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Lessons of Gravel

This summer’s Harley journey was one of lessons and challenges of gravel. I am not sure what those lessons are yet, and it is time to start writing them anyway. It is clear that I have more learning from this summer’s trip than ever before and it is powerful.

Having courage is not about not fearing. It is about doing what needs to be done whether afraid or not. Fear is  a good emotion. It is a safety net. It is a flashing light attached to a siren. It is what keeps us alive and allows us to access the courage we all have embedded in every cell. Fear is a powerful motivator, a close companion, an instigator, an innovation creator, a spark of passion, a lifeline. It is a thread that binds us all, as much like love and the need for food, water, air as anything. Fear drove me to do what I had to do. “The moment to Do or Die” came at me twice in one day and nearly did me in. “Get up, get your ass in the saddle, and ride that Harley out! There is no choice. Do it or die.” Those were the voices in my head on July 3, 2012. It has taken me 2 months to bang this out and put words to the experiences of a lifetime.

Gravel roads or gravel on roads on a Harley, or any road bike for that matter, can be disasterous. It is like walking on marbles: slippery, slidey, unstable, potentially fatal, sharp, unpredictable, difficult, bad for the machinery… When riding on gravel, impeccable attention must be paid to every aspect of driving. One wrong move can send bike and rider skidding across jagged rocks waiting to shred flesh, metal, paint etc., and in my case on this journey: over the edge of very high Rocky Mountains.

I met with gravel nearly every day. I would tense up, nearly hold my breath, cringe, and hunker down trying to escape within but knowing that I had to face it. The voices in my head would say, “Oh no, gravel! I can’t do gravel! I’ll blow this and fall over!” I would inhale deeply, focus a bit ahead of the front tire, instead of my 8-12 seconds as truly required by a bike. This usually meant that instead of using my mind, legs, lower body, I was using my arms to muscle the bike which was far less effective in moving forward and seriously harder. With a poorly loaded Softail which seems to be more “tippy” than my Sportster, there was even more tension that mounted. I came to the practice of Fierce Warrior Attention to retape my head voice-loops, reminding myself to do it right.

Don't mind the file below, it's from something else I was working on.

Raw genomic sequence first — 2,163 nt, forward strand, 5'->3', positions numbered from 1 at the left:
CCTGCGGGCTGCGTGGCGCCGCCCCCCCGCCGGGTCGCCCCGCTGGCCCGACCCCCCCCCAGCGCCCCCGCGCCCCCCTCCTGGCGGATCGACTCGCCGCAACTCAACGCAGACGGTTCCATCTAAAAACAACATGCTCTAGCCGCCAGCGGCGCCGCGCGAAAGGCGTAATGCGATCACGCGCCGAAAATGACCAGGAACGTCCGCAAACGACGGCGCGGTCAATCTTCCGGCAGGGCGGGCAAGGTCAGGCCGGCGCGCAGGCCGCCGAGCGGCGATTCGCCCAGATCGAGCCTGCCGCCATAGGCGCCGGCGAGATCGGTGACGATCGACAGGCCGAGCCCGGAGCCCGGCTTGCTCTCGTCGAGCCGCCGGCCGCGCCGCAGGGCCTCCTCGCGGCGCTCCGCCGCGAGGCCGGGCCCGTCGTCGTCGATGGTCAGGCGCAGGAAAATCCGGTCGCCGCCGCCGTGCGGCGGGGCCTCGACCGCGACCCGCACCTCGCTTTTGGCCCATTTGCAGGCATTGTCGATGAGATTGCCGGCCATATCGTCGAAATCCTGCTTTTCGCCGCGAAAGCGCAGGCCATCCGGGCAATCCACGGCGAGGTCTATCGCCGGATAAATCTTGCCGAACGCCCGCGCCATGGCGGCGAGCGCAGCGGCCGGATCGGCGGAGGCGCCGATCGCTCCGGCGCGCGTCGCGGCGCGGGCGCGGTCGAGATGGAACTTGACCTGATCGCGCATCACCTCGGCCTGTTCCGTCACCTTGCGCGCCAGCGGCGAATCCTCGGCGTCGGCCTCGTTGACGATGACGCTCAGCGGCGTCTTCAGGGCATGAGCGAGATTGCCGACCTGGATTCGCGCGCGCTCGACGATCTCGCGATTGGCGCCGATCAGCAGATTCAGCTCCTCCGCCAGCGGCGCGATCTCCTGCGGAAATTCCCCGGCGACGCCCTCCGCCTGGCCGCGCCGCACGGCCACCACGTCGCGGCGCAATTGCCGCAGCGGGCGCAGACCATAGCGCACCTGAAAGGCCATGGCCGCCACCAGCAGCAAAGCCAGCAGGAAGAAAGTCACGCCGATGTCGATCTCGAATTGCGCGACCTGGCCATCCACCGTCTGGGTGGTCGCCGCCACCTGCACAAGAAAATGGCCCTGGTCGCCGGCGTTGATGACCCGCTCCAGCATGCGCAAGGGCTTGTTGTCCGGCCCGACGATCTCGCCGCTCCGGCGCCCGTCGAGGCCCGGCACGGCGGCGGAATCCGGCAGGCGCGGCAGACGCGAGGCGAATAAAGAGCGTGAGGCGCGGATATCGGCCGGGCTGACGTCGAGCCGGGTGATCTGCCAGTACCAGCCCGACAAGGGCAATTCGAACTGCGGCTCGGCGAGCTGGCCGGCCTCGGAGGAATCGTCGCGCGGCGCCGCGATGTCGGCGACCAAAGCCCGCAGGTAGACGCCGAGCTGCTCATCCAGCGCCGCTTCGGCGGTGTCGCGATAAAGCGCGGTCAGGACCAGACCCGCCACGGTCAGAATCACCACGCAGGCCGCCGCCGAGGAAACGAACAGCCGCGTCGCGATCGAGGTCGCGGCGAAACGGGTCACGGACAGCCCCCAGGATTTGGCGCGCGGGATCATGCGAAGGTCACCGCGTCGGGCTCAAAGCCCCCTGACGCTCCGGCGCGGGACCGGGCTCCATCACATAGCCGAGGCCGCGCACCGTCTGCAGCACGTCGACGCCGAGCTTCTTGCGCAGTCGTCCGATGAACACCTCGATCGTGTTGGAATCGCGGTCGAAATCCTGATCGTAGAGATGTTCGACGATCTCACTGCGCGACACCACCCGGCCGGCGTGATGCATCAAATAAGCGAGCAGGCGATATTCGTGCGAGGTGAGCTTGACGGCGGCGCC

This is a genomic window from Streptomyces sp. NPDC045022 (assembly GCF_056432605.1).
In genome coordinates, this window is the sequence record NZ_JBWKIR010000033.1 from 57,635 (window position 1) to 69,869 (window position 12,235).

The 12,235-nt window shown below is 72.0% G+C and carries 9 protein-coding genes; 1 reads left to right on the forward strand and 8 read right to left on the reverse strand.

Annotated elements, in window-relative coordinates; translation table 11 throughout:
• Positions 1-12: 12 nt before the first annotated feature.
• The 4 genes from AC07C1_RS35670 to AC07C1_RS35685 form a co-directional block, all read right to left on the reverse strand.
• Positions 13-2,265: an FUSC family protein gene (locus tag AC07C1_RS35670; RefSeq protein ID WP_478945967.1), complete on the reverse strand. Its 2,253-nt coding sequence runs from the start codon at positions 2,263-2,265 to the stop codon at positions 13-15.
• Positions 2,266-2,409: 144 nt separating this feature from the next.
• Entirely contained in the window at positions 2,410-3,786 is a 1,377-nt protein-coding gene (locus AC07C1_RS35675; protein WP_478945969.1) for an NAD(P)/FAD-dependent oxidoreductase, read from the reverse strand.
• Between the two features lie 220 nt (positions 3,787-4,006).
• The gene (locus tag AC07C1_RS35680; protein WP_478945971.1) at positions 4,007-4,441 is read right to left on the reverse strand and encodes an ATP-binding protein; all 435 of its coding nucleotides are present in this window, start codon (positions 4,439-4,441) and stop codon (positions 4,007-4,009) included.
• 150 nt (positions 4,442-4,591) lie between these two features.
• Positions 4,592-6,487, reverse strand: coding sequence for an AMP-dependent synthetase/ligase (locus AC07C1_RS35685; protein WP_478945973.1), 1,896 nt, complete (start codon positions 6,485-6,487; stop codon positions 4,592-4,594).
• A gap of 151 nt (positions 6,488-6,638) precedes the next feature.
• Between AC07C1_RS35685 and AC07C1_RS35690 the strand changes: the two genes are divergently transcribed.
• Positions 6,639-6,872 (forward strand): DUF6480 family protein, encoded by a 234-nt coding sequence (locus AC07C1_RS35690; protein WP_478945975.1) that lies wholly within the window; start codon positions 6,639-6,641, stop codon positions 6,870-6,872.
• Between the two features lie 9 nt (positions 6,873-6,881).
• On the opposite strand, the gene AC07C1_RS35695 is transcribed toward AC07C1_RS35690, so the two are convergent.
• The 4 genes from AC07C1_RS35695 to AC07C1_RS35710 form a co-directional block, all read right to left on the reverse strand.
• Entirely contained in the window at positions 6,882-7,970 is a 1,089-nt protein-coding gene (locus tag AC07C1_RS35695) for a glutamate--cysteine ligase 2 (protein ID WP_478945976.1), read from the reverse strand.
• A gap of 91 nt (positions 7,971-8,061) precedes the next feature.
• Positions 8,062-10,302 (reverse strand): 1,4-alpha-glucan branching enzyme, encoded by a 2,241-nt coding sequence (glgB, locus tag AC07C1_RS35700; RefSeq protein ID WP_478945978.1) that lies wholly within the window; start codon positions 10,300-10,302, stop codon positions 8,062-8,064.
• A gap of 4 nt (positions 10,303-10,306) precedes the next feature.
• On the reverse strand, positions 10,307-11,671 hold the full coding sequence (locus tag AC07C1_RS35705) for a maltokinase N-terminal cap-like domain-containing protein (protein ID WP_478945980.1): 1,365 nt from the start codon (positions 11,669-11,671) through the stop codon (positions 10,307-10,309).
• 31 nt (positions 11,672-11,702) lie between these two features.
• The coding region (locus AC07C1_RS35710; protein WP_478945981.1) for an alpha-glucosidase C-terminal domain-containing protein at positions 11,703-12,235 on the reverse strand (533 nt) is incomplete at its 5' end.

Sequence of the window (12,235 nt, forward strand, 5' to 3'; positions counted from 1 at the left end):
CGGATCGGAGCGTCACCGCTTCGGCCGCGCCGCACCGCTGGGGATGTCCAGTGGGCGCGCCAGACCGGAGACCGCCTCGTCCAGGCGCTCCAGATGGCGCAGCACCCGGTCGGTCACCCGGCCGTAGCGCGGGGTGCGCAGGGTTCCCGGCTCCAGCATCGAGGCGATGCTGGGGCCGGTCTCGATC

I was reading a book on mindfulness given to me by a friend. One of the sections I read early in my trip was about Fierce Warrior Focus (or Attention). Rather than fierce as in aggressively ferocious, it was used to portray powerful impassioned intensity of focus and attention. I clung to that definition, shutting down peripheral vision, sound except for the thrum of the engine, the grinding of dirt and gravel beneath the wheels, my heartbeat thrusting blood through my veins, my breath, “In ~ out ~ in ~out…” My brain laser riveted itself to Harley/Self only. Road rules looped on forced autopilot through my head. Sometimes 20-30 minutes at a time the lesson of gravel would unfold before me. “Eyes 8-12 seconds ahead. Weight in the ass and feet. Tension to the feet and out to the road. Even speed. Focus. Feel the bike. Mind in the moment on the motorcycle.” Every fiber alert with adrenaline, a forced calm that kept the doubt at bay enough each time to get me through.

There was gravel at campgrounds and construction sites on roads and highways, on the road to Glacier, a lovely curvy road perfect for a challenging motorcycle ride ~ except  for the gravel, through Glacier which was wet and slippery from snow runoff. There was gravel in Yellowstone. And then, there was the biggest challenge of all, the mountain in Wyoming after a disastrous dump at Old Faithful which truly tested my heart, my strength and my will. For the entire trip, I viewed the gravel as a challenge that I had to overcome, a fight that needed to be won, instead of a fight to be ONE.

A few weeks after I had returned, with regained confidence and new lessons, I had an epiphany. Those were not challenges that I had overcome, not fights at all, they were triumphs. I had wrestled with my own self-confidence, my own fear, my own demons and doubts, those voices in my head looking to beat me down at every turn, and triumphed. That small shift in word choice turned my perspective 180 degrees. At a very important point in my journey of “wrastling” with my self-doubt, I remember riding easily and smoothly over gravel and stopping just right to park the Harley at a campsite. I heard loudly enough that I sheepishly turned around to see if others had heard the voices shouting loudly and clearly, “YEAH! Alright, nice JOB! You go girl!!” The voices in my head had changed their tune, the tapes had been switched and I am still not sure by whom, but am so grateful!


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